Legalising the Right to Die: Let not their be another Aruna

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With the passage of time, it has now been acknowledged that the ‘Right to Life’ guaranteed by Article 21 of our Constitution is the grandest and the most spacious of all the Fundamental Rights, which states that “no person shall be deprived of his life or personal liberty except according to procedure established by law”.

The Hon’ble Supreme Court has appeared to be drawing inspiration from the connotation of ‘life’ in Munn v. Illinois, as delivered by Field J., who stated that ‘by the term ‘life’ something more is meant than mere animal existence. The inhibition against its deprivation extends to all those limbs and faculties by which life is enjoyed’, and therefore the expression ‘procedure established by law’ has been interpreted by the Apex Court, in the landmark judgment of Maneka Gandhi v. Union of India, to mean just, fair and reasonable procedure and not any procedure. The right to life is the most fundamental of all the human rights, and any act which may put the individual’s life at risk, must call for the most anxious scrutiny.

Focussing on the case of Aruna Shanbaug, who was terminally ill, in a vegetative state, locked up in her own body since the past 42 years, waited for a slow and painful death, and died recently. So one has to ponder as to how this would justify the right to life with dignity as provided under Article 21, where the condition of the patient was severely critical.

This debatable issue of Euthanasia has cropped up once again with the recent demise of Aruna Shanbaug. The increased importance given to the individual autonomy over the societal interest has been one of the major reasons for lateral thinking in the direction of legalizing euthanasia in a sacred nation like that of India. On the one end of pendulum, we see people speaking for sanctity of life, and on the other, we find those who advocate for individual autonomy in its extreme sense.

The debatable question for deliberation has been that, whether the right to life provided under Article 21 also includes the right to die? If Article 21 grants a person the right to live in a dignified way, does it also bestow on the person, a right not to live, if the person chooses to end his/her life in the absence of a dignified life.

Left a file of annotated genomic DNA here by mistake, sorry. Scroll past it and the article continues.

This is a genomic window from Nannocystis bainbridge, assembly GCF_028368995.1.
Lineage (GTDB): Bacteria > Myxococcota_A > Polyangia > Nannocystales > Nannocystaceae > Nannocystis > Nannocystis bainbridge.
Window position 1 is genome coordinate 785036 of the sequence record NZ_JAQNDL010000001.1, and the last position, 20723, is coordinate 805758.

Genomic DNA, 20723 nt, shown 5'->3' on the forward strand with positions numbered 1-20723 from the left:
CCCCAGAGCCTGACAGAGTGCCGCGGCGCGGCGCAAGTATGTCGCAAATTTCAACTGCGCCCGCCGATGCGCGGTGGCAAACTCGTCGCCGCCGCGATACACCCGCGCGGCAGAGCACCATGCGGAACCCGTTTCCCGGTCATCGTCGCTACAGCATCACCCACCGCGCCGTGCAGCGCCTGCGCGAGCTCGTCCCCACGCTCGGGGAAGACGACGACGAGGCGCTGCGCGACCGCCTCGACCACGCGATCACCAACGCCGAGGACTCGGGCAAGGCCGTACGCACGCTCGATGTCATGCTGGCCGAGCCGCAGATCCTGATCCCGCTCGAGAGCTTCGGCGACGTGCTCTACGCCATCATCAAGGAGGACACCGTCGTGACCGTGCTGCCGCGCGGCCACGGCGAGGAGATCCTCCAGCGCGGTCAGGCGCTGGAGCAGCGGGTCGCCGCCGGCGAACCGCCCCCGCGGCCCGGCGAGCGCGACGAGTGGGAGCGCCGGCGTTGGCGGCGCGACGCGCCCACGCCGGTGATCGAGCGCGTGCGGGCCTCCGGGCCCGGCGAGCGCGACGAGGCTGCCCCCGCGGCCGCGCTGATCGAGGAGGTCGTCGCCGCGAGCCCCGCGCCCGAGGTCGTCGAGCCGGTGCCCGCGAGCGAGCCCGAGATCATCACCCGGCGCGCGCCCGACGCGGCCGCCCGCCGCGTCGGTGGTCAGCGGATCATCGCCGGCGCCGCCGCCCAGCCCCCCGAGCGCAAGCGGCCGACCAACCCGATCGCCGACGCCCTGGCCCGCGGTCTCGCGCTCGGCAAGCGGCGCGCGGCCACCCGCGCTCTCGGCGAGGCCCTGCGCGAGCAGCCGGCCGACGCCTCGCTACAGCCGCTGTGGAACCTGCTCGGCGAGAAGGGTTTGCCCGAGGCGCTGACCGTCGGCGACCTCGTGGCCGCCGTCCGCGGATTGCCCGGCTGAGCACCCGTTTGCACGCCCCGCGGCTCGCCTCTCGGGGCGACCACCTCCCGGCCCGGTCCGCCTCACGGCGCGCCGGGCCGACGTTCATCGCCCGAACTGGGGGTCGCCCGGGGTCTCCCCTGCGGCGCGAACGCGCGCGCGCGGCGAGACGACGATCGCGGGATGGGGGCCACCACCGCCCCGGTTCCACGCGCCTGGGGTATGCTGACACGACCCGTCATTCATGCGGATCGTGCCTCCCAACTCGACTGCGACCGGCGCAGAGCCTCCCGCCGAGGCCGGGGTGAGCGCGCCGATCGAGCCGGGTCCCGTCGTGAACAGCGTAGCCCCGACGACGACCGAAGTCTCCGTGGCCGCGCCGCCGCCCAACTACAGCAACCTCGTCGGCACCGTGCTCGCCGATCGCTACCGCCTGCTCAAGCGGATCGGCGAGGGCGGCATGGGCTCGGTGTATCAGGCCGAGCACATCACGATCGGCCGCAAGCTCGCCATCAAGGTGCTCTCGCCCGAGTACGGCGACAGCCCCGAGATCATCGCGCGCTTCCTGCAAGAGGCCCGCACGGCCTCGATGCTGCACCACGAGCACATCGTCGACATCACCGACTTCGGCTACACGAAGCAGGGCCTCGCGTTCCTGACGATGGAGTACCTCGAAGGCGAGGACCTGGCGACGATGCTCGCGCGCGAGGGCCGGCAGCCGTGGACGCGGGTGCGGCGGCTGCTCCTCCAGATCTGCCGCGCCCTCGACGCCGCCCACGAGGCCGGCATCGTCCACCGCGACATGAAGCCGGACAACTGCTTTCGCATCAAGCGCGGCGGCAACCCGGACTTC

In India, euthanasia is not considered legal as it has been contended that there lies an intention on the part of the doctor/any other interested party, to kill the patient for personal reasons, and that such cases would clearly fall under clause (i) of Section 300 of the Indian Penal Code, 1860. However, in such cases, there is the valid consent of the deceased (Exception 5 to the said Section) and the doctor or the mercy killer would be punishable under Section 304 for culpable homicide not amounting to murder. But it is only in cases of voluntary euthanasia (where the patient consents to death) that would attract Exception 5 to Section 300. Cases of non-voluntary and involuntary euthanasia would be struck by proviso one to Section 92 of the IPC and thus be rendered illegal.

More often, there has been a contention that euthanasia and suicide are assessed with the same yardstick. Lodha J. in Naresh Marotrao Sakhre v. Union of India, distinguished euthanasia from suicide and observed that “suicide by its very nature is an act of self-killing or self-destruction, an act of terminating one’s own act and without the aid or assistance of any other human agency. Euthanasia or mercy killing on the other hand means and implies the intervention of other human agency to end the life. The two concepts are both factually and legally distinct.

Moreover, after the decision of a five judge bench of the Supreme Court in Gian Kaur v. State of Punjab it is well settled that the ‘right to life’ guaranteed by Article 21 of the Constitution does not include the ‘right to die’.

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